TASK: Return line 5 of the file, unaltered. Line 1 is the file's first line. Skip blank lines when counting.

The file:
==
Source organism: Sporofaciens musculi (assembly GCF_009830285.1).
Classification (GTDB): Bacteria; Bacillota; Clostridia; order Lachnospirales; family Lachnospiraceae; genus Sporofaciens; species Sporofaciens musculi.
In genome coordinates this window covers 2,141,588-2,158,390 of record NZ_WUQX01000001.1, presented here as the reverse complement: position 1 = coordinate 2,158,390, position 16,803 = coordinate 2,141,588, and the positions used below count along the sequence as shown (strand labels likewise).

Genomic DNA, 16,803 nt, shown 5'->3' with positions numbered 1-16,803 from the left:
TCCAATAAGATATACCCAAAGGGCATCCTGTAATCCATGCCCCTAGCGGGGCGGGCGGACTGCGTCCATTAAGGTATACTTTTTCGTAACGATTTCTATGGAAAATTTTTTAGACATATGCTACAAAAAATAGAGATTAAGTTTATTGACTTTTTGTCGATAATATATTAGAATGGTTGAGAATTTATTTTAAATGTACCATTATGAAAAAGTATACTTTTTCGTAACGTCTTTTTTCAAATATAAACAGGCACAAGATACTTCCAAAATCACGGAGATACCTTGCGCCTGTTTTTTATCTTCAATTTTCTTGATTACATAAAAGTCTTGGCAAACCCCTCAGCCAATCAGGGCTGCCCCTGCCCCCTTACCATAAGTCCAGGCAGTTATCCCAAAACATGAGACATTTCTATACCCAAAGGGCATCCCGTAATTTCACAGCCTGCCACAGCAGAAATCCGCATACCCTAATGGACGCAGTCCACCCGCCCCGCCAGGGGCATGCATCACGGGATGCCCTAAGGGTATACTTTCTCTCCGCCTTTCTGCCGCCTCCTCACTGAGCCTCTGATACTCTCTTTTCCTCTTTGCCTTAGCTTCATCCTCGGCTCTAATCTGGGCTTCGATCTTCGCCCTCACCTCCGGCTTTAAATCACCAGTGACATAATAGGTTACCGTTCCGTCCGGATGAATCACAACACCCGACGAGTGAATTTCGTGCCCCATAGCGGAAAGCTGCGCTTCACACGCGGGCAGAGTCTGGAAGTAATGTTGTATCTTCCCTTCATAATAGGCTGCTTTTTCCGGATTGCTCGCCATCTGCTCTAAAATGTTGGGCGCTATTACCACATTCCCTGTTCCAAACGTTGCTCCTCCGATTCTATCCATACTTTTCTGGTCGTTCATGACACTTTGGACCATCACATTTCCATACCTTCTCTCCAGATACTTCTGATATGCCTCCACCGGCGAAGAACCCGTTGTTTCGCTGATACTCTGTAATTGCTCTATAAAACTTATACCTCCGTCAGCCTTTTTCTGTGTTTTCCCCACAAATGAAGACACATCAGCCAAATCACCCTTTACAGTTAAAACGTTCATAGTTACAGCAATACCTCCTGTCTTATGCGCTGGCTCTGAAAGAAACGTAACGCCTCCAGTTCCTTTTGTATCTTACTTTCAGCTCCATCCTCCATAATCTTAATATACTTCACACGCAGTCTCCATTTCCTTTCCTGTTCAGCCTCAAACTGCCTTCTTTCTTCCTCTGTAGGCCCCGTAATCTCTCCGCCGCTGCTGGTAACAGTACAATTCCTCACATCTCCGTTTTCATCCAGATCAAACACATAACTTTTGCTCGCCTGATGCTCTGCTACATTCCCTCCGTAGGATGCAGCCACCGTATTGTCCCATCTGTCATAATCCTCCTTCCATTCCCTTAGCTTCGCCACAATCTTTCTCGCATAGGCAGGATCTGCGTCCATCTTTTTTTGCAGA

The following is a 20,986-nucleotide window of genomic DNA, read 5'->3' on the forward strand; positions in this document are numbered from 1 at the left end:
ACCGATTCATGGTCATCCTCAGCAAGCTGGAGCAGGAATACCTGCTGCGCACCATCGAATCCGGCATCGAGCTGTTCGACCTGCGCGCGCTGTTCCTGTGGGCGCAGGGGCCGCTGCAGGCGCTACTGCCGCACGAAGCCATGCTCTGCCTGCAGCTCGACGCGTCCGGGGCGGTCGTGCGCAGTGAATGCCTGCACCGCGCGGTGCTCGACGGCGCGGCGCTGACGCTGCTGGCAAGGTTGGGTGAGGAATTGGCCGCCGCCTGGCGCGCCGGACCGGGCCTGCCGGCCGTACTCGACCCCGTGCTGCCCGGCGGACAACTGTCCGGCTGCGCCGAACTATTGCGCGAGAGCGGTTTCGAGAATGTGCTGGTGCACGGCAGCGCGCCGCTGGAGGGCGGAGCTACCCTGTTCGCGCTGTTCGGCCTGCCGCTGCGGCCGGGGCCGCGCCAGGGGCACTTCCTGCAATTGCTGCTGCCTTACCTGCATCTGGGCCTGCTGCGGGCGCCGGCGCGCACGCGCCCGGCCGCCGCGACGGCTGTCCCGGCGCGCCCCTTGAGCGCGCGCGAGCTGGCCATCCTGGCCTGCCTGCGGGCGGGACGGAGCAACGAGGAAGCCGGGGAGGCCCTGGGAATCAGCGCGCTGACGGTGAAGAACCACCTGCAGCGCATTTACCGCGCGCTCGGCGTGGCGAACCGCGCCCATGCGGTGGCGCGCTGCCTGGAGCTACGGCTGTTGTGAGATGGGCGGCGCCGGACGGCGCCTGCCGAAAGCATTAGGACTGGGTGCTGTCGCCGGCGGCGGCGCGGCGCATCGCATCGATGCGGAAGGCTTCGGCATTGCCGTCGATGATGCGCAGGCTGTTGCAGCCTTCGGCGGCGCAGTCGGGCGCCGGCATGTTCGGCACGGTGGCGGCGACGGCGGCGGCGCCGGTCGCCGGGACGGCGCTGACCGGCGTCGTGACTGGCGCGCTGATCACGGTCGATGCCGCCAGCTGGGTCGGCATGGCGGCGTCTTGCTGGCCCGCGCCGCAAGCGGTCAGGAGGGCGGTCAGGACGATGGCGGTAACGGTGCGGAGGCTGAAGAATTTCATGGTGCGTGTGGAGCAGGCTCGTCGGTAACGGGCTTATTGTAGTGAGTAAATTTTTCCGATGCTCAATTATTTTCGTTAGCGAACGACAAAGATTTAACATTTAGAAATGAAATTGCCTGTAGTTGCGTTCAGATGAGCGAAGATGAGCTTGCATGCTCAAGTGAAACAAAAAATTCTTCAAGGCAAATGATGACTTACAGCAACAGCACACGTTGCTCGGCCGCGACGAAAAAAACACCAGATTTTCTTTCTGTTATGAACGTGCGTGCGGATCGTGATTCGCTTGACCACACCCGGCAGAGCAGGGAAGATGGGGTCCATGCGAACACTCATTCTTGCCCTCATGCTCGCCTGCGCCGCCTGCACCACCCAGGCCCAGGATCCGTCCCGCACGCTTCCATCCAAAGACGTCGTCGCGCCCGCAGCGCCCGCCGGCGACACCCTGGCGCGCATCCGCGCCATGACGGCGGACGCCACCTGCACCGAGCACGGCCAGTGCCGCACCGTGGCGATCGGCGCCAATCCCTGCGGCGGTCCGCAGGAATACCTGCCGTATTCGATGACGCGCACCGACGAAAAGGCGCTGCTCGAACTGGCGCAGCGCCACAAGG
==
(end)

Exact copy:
TCCAATAAGATATACCCAAAGGGCATCCTGTAATCCATGCCCCTAGCGGGGCGGGCGGACTGCGTCCATTAAGGTATACTTTTTCGTAACGATTTCTATGGAAAATTTTTTAGACATATGCTACAAAAAATAGAGATTAAGTTTATTGACTTTTTGTCGATAATATATTAGAATGGTTGAGAATTTATTTTAAATGTACCATTATGAAAAAGTATACTTTTTCGTAACGTCTTTTTTCAAATATAAACAGGCACAAGATACTTCCAAAATCACGGAGATACCTTGCGCCTGTTTTTTATCTTCAATTTTCTTGATTACATAAAAGTCTTGGCAAACCCCTCAGCCAATCAGGGCTGCCCCTGCCCCCTTACCATAAGTCCAGGCAGTTATCCCAAAACATGAGACATTTCTATACCCAAAGGGCATCCCGTAATTTCACAGCCTGCCACAGCAGAAATCCGCATACCCTAATGGACGCAGTCCACCCGCCCCGCCAGGGGCATGCATCACGGGATGCCCTAAGGGTATACTTTCTCTCCGCCTTTCTGCCGCCTCCTCACTGAGCCTCTGATACTCTCTTTTCCTCTTTGCCTTAGCTTCATCCTCGGCTCTAATCTGGGCTTCGATCTTCGCCCTCACCTCCGGCTTTAAATCACCAGTGACATAATAGGTTACCGTTCCGTCCGGATGAATCACAACACCCGACGAGTGAATTTCGTGCCCCATAGCGGAAAGCTGCGCTTCACACGCGGGCAGAGTCTGGAAGTAATGTTGTATCTTCCCTTCATAATAGGCTGCTTTTTCCGGATTGCTCGCCATCTGCTCTAAAATGTTGGGCGCTATTACCACATTCCCTGTTCCAAACGTTGCTCCTCCGATTCTATCCATACTTTTCTGGTCGTTCATGACACTTTGGACCATCACATTTCCATACCTTCTCTCCAGATACTTCTGATATGCCTCCACCGGCGAAGAACCCGTTGTTTCGCTGATACTCTGTAATTGCTCTATAAAACTTATACCTCCGTCAGCCTTTTTCTGTGTTTTCCCCACAAATGAAGACACATCAGCCAAATCACCCTTTACAGTTAAAACGTTCATAGTTACAGCAATACCTCCTGTCTTATGCGCTGGCTCTGAAAGAAACGTAACGCCTCCAGTTCCTTTTGTATCTTACTTTCAGCTCCATCCTCCATAATCTTAATATACTTCACACGCAGTCTCCATTTCCTTTCCTGTTCAGCCTCAAACTGCCTTCTTTCTTCCTCTGTAGGCCCCGTAATCTCTCCGCCGCTGCTGGTAACAGTACAATTCCTCACATCTCCGTTTTCATCCAGATCAAACACATAACTTTTGCTCGCCTGATGCTCTGCTACATTCCCTCCGTAGGATGCAGCCACCGTATTGTCCCATCTGTCATAATCCTCCTTCCATTCCCTTAGCTTCGCCACAATCTTTCTCGCATAGGCAGGATCTGCGTCCATCTTTTTTTGCAGA